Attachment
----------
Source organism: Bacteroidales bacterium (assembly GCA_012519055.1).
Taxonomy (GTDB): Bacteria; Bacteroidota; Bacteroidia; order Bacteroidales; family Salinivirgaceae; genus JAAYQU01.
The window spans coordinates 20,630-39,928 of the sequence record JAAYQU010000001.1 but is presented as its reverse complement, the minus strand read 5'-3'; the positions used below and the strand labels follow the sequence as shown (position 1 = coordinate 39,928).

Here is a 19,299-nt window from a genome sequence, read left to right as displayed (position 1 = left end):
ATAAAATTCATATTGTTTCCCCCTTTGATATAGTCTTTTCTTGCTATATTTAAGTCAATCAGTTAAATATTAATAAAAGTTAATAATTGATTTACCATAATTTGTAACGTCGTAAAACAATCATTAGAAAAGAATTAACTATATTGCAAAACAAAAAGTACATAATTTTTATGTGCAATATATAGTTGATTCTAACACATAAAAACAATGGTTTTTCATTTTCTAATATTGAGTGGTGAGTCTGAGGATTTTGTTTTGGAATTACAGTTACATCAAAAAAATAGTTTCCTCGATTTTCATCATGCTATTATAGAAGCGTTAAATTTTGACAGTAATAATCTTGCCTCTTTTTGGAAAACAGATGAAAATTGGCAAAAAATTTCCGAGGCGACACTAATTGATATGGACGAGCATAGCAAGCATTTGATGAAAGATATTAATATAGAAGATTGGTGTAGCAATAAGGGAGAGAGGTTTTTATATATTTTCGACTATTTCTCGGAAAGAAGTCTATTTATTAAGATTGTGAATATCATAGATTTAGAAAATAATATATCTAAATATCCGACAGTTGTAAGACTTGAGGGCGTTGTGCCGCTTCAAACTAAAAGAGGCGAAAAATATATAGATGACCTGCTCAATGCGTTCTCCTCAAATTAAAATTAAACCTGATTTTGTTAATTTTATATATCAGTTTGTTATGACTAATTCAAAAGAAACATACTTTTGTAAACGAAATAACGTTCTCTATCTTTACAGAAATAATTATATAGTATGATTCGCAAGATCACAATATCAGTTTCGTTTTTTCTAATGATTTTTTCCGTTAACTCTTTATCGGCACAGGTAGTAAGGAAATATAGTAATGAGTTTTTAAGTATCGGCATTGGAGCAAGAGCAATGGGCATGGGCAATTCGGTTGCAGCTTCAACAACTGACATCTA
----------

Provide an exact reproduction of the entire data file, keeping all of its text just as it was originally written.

Source organism: Bacteroidales bacterium (assembly GCA_012519055.1).
Taxonomy (GTDB): Bacteria; Bacteroidota; Bacteroidia; order Bacteroidales; family Salinivirgaceae; genus JAAYQU01.
The window spans coordinates 20,630-39,928 of the sequence record JAAYQU010000001.1 but is presented as its reverse complement, the minus strand read 5'-3'; the positions used below and the strand labels follow the sequence as shown (position 1 = coordinate 39,928).

Here is a 19,299-nt window from a genome sequence, read left to right as displayed (position 1 = left end):
ATAAAATTCATATTGTTTCCCCCTTTGATATAGTCTTTTCTTGCTATATTTAAGTCAATCAGTTAAATATTAATAAAAGTTAATAATTGATTTACCATAATTTGTAACGTCGTAAAACAATCATTAGAAAAGAATTAACTATATTGCAAAACAAAAAGTACATAATTTTTATGTGCAATATATAGTTGATTCTAACACATAAAAACAATGGTTTTTCATTTTCTAATATTGAGTGGTGAGTCTGAGGATTTTGTTTTGGAATTACAGTTACATCAAAAAAATAGTTTCCTCGATTTTCATCATGCTATTATAGAAGCGTTAAATTTTGACAGTAATAATCTTGCCTCTTTTTGGAAAACAGATGAAAATTGGCAAAAAATTTCCGAGGCGACACTAATTGATATGGACGAGCATAGCAAGCATTTGATGAAAGATATTAATATAGAAGATTGGTGTAGCAATAAGGGAGAGAGGTTTTTATATATTTTCGACTATTTCTCGGAAAGAAGTCTATTTATTAAGATTGTGAATATCATAGATTTAGAAAATAATATATCTAAATATCCGACAGTTGTAAGACTTGAGGGCGTTGTGCCGCTTCAAACTAAAAGAGGCGAAAAATATATAGATGACCTGCTCAATGCGTTCTCCTCAAATTAAAATTAAACCTGATTTTGTTAATTTTATATATCAGTTTGTTATGACTAATTCAAAAGAAACATACTTTTGTAAACGAAATAACGTTCTCTATCTTTACAGAAATAATTATATAGTATGATTCGCAAGATCACAATATCAGTTTCGTTTTTTCTAATGATTTTTTCCGTTAACTCTTTATCGGCACAGGTAGTAAGGAAATATAGTAATGAGTTTTTAAGTATCGGCATTGGAGCAAGAGCAATGGGCATGGGCAATTCGGTTGCAGCTTCAACAACTGACATCTA